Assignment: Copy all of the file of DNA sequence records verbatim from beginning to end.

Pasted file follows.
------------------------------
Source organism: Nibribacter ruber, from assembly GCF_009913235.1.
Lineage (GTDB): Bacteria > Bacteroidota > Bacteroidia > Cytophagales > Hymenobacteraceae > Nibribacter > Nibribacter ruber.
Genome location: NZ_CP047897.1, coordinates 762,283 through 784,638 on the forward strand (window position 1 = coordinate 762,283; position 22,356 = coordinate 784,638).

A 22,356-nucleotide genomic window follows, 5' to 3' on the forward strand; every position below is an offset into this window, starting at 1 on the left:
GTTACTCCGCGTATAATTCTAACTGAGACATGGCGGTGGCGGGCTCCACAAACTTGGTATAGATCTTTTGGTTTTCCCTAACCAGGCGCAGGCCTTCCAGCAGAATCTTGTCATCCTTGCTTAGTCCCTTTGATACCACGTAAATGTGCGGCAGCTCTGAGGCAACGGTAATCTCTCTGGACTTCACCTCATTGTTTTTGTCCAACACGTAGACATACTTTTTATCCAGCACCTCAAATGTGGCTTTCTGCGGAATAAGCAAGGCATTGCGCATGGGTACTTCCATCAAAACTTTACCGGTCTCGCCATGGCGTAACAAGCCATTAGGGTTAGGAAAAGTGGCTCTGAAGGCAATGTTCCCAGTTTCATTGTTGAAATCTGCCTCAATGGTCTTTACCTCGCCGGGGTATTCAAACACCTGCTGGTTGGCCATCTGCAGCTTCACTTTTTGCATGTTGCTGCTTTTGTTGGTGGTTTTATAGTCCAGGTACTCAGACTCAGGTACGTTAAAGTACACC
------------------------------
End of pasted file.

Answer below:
Source organism: Nibribacter ruber, from assembly GCF_009913235.1.
Lineage (GTDB): Bacteria > Bacteroidota > Bacteroidia > Cytophagales > Hymenobacteraceae > Nibribacter > Nibribacter ruber.
Genome location: NZ_CP047897.1, coordinates 762,283 through 784,638 on the forward strand (window position 1 = coordinate 762,283; position 22,356 = coordinate 784,638).

A 22,356-nucleotide genomic window follows, 5' to 3' on the forward strand; every position below is an offset into this window, starting at 1 on the left:
GTTACTCCGCGTATAATTCTAACTGAGACATGGCGGTGGCGGGCTCCACAAACTTGGTATAGATCTTTTGGTTTTCCCTAACCAGGCGCAGGCCTTCCAGCAGAATCTTGTCATCCTTGCTTAGTCCCTTTGATACCACGTAAATGTGCGGCAGCTCTGAGGCAACGGTAATCTCTCTGGACTTCACCTCATTGTTTTTGTCCAACACGTAGACATACTTTTTATCCAGCACCTCAAATGTGGCTTTCTGCGGAATAAGCAAGGCATTGCGCATGGGTACTTCCATCAAAACTTTACCGGTCTCGCCATGGCGTAACAAGCCATTAGGGTTAGGAAAAGTGGCTCTGAAGGCAATGTTCCCAGTTTCATTGTTGAAATCTGCCTCAATGGTCTTTACCTCGCCGGGGTATTCAAACACCTGCTGGTTGGCCATCTGCAGCTTCACTTTTTGCATGTTGCTGCTTTTGTTGGTGGTTTTATAGTCCAGGTACTCAGACTCAGGTACGTTAAAGTACACC